SINGAPORE – The world is entering a dangerous period with the established world order in turmoil and a new era dawning, Foreign Minister Vivian Balakrishnan said on Wednesday (March 23rd).
As new norms, rules and expectations emerge, countries can work to create a more peaceful, stable and prosperous world by supporting multilateralism, promoting economic integration and redoubling efforts to safeguard the global commons, a he added.
At the South China Morning Post’s China Conference, held virtually, where Dr. Balakrishnan gave the keynote address, US-China rivalry and Russia’s invasion of Ukraine loomed large. as senior government officials, business leaders and China watchers discussed the most pressing issues in the region. .
Dr Balakrishnan said the war in Ukraine and, to a lesser extent, the Covid-19 pandemic truly marked the end of the post-World War II system of global economic integration and an international order based on rules.
At the same time, these developments are taking place amid the ongoing strategic rivalry between the United States and China, which could be inadvertently complicated by the conflict in Ukraine, he noted.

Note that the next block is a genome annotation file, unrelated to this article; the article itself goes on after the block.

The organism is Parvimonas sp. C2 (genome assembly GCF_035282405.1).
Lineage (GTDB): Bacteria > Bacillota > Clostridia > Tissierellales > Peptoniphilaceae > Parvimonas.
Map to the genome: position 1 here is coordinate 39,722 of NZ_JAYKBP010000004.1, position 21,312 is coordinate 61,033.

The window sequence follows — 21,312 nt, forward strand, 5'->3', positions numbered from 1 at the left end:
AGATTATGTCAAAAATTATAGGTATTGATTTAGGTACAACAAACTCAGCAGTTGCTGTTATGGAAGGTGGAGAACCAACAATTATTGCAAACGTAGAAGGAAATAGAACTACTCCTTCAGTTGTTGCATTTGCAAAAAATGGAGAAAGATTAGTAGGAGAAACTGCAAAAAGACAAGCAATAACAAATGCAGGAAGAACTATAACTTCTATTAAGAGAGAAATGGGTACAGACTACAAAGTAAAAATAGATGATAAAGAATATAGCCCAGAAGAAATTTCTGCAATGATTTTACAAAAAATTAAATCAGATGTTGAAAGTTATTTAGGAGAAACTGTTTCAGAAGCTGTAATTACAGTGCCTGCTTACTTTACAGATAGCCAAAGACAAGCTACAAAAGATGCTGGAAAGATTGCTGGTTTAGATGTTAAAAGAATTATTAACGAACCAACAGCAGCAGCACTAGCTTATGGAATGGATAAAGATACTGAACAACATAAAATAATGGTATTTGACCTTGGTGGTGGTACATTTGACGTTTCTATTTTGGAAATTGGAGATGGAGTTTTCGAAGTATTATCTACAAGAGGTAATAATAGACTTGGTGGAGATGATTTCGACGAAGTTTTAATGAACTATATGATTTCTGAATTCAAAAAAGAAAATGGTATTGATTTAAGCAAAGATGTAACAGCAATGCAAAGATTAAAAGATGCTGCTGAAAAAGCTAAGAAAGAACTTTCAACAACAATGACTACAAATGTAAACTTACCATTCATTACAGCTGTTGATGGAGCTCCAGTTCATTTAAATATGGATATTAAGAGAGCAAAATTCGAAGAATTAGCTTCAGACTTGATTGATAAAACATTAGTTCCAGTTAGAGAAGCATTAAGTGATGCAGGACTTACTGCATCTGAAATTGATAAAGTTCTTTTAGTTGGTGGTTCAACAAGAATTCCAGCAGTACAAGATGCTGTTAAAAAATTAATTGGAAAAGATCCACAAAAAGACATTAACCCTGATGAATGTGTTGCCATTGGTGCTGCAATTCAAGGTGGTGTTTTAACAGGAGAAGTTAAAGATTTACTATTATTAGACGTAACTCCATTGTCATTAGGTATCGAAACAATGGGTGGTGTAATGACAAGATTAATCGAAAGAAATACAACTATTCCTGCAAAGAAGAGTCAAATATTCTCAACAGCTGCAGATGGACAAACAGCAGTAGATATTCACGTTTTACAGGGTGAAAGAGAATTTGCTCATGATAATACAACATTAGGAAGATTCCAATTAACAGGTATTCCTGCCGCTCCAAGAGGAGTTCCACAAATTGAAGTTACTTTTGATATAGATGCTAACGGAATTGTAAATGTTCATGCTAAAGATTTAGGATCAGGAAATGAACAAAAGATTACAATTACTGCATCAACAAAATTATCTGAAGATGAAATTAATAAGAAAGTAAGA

“Their different approach to the war in Ukraine is the latest complication,” he added.
Dr Balakrishnan said it would be disastrous for the two powers to focus on extreme competition or even confrontation, adding that the old Cold War strategy of containment will not be viable in the emerging multipolar world.
“How the United States and China will compete and cooperate will determine not only their trajectories, but also that of the rest of us around the world,” he added.
Given the transition to a multipolar international system, the world must find a new modus vivendi, he said.
“How we respond to and manage these dynamics, or shape the international global order, will impact our ability to protect the global commons and deliver concrete, real results for our citizens,” he added. .
He suggested that countries should, first and foremost, uphold multilateralism and international law.
The open, inclusive and rules-based multilateral order gives small states an equal voice and allows all states, even those who disagree, to work within a common set of rules established and accepted by the vast community of nations.
Singapore, as a small city, state and island, is therefore by definition a “strong supporter” of international agreements such as the 1982 United Nations Convention on the Law of the Sea, which sets out the legal framework within which all activities in the oceans and seas must be carried out, added Dr Balakrishnan.
Second, the world must strive for economic integration and interdependence, he said.
The alternative is a hard and clean fork, which will lead to slower progress, higher costs and fewer inhibitions against feuds spiraling out of control because fewer interconnected interests are at stake, he warned.